The Disaster Act: Extender Legislation

General Business Credits and Incentives

This Tax Blast will address four tax provisions, extended through 2020, which impact both domestic and multinational businesses. Two of these credits provide tax incentives for purchasing or leasing “green” vehicles and installing energy efficient improvements in commercial buildings. Another credit permits multinational businesses to redeploy cash among its foreign subsidiaries without triggering income inclusion for U.S. shareholders. The last credit provides incentives for employers to offer paid family and medical leave (“FML”) benefits to their employees.


Look-through rule for related CFCs


Generally, under Subpart F of the Code, income of a controlled foreign subsidiary (“CFC”) must be included in the gross income of a U.S. shareholder in the year the income is earned by the CFC, regardless of whether the CFC makes a distribution to the U.S. shareholder that year. A CFC is any foreign corporation in which more than 50% of its stock is owned by U.S. shareholders, each of which must own at least 10% of the foreign corporation.


Since 2006, the Code provides an exception to the general Subpart F income inclusion rule for payments of dividends, interest, rents, and royalties between related CFCs. Sec. 954(c)(6). Under this “look-through” rule, such payments are not immediately taxable if the source of the payment from the related CFC is neither from Subpart F income nor from income effectively connected with the conduct of a U.S. trade or business. IRS Notice 2007-9 has more information on these rules.


The CFC look-through rule was set to expire at the end of 2019, but the Disaster Act extends it through 2020. As a result, U.S. multinationals can continue to reinvest their earnings among foreign subsidiaries without incurring an immediate tax on the undistributed income. This rule permits lower-tiered CFCs to pay dividends while allowing greater flexibility for U.S. shareholders in deciding when to repatriate CFC earnings.


Employer tax credit for paid FML


As of 2018, a recent addition to the Code permits certain employers to claim a credit for providing paid FML benefits to their employees. Sec. 45S. To qualify, the employee’s FML pay must be at least 50% of the wages that they would normally receive. In addition, all full-time employees must be given at least two weeks of paid FML per year.


The credit is equal to 12.5% of the amount of wages paid to the employees while they are on leave. If the employee receives more than 50% of their regular wages while on leave, then the 12.5% credit amount is increased by 0.25 percentage points (but not above 25%) for each percentage point by which the rate of payment exceeds 50%.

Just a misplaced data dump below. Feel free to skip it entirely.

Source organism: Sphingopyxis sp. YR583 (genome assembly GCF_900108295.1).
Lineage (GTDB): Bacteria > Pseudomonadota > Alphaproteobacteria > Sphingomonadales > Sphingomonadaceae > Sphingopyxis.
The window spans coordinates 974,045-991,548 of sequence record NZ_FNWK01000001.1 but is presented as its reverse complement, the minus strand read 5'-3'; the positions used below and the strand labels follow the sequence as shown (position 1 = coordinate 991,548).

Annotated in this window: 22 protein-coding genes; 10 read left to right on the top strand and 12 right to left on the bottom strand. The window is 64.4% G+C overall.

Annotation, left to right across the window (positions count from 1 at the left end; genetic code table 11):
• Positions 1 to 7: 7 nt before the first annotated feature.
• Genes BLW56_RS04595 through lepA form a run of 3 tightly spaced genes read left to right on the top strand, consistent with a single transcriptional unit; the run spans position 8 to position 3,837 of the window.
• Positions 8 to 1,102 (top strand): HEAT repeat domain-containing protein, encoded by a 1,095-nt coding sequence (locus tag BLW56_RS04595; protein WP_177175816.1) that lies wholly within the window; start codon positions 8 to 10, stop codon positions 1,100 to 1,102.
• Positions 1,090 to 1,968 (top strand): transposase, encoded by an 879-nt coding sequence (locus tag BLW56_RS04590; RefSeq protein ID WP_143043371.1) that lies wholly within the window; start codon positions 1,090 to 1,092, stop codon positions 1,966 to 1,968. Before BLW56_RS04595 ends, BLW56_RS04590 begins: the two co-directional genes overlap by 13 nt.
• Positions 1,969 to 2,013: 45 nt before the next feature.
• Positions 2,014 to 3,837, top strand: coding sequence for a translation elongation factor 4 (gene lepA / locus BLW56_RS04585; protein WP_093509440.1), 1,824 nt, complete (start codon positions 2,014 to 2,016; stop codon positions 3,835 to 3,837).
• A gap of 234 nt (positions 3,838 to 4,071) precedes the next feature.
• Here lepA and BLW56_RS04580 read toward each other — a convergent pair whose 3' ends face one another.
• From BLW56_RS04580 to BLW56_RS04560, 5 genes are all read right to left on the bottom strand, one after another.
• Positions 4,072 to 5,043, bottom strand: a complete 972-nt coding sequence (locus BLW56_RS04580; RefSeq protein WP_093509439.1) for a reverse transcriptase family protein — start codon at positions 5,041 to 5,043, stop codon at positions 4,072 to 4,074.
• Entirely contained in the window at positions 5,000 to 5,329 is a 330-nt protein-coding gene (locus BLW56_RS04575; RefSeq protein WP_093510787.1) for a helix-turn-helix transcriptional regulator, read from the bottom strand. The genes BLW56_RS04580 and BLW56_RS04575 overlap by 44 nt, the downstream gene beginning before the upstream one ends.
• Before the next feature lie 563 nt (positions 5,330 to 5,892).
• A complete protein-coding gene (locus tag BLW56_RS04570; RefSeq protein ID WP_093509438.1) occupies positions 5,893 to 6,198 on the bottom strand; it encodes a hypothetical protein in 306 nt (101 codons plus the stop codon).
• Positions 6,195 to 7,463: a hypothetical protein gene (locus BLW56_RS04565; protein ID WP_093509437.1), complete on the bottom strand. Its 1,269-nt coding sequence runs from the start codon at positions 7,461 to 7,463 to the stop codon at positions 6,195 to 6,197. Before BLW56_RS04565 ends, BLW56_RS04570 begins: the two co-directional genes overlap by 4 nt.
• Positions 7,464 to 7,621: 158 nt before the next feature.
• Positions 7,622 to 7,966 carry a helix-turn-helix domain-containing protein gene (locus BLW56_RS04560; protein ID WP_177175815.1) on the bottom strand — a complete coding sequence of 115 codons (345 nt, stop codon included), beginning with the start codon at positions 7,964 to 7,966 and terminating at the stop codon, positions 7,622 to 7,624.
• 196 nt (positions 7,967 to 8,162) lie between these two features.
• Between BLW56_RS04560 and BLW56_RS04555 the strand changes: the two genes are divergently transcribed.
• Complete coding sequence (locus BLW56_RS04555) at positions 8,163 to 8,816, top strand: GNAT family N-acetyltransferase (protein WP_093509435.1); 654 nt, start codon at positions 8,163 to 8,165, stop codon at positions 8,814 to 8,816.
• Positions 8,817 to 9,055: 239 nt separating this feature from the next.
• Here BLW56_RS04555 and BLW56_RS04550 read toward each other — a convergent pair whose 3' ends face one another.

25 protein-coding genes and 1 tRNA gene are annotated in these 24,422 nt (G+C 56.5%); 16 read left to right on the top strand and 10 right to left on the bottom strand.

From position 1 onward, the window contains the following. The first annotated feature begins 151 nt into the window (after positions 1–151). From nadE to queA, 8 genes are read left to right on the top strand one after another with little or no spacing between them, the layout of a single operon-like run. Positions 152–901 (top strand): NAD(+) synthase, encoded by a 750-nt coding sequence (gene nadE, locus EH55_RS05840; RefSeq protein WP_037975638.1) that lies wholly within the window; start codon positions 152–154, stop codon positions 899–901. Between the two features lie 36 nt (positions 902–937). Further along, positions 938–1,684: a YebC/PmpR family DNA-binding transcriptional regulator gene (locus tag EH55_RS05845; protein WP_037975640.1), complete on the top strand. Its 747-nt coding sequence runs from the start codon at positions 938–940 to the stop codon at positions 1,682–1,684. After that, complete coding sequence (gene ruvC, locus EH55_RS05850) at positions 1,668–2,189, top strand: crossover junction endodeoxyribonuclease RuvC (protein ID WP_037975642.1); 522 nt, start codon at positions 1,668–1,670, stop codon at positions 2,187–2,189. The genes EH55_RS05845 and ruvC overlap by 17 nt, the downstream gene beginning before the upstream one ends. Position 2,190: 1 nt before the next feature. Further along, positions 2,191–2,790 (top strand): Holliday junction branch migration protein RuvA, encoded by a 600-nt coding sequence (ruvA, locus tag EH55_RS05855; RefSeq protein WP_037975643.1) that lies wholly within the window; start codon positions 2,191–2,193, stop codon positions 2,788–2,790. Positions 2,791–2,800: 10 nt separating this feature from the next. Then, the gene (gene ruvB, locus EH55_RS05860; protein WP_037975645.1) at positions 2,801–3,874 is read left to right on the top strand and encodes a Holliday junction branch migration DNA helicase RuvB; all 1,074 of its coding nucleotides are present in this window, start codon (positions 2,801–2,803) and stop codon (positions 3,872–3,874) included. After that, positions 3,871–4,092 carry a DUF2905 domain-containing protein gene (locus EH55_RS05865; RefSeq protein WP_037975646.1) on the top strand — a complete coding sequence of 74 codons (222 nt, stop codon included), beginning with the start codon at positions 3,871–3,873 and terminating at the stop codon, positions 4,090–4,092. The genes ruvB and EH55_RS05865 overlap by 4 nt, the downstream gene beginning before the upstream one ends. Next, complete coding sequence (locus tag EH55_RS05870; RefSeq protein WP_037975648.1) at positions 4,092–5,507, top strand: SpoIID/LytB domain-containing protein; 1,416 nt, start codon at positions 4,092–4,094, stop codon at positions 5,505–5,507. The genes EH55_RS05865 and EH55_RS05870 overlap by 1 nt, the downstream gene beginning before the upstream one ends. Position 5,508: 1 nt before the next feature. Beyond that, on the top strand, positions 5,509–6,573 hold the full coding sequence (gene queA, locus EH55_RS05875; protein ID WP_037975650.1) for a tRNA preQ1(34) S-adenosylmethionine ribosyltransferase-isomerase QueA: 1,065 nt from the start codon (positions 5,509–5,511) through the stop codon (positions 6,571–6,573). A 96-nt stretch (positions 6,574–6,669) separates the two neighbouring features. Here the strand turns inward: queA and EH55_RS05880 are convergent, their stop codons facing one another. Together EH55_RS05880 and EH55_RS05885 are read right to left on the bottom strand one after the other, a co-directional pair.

The maximum amount of FML that may be considered with respect to any employee is 12 weeks per tax year. If the credit is claimed, then the employer cannot also claim a deduction for the same amounts paid.


This credit was set to expire at the end of 2019, but the Disaster Act extends it through 2020. Thus, employers have more time to implement a paid FML program for their employees and receive a generous tax benefit.


Energy efficient commercial buildings deduction


Currently, the Code provides a deduction for the costs associated with installing energy efficient improvements to a commercial building’s lighting, heating, cooling, ventilation, and hot water systems. Sec. 179D. The deduction cannot exceed $1.80 per square foot of construction. A partial deduction of $0.60 per square foot is available if certain subsystems meet energy standards but the entire building does not.


This deduction expired for property placed in service after 2017, but the Disaster Act extends it to property placed into service before 2021. Thus, now is the time to begin or resume those “green” energy improvements to commercial buildings.


Qualified fuel cell motor vehicles
The Code provides, as part of the alternative motor vehicle (“AMV”) credit, a credit for the purchase of new qualified fuel cell motor vehicles. Sec. 30B(b). The amount of the credit varies between $4,000 and $40,000, depending on the weight of the vehicle. Other vehicles, depending on their fuel efficiency, may qualify for an additional $1,000 to $4,000 credit.


This credit expired for property purchased after 2017, but the Disaster Act extends it to property purchased before 2021.



For more information on this Tax Blast, please contact any of the following individuals:


Name:          Meghan Andersson, JD, LLM
Office:          Irvine, CA
Phone:         (949) 623-0542
Email:          [email protected]


Name:          Donna Sirois, CPA, JD, MBA, MST
Office:          Irvine, CA
Phone:         (949) 623-0546
Email:          [email protected]


Name:          Mark Cook, MBA, CPA, CGMA
Office:          Irvine, CA
Phone:         (949) 623-0478
Email:          [email protected]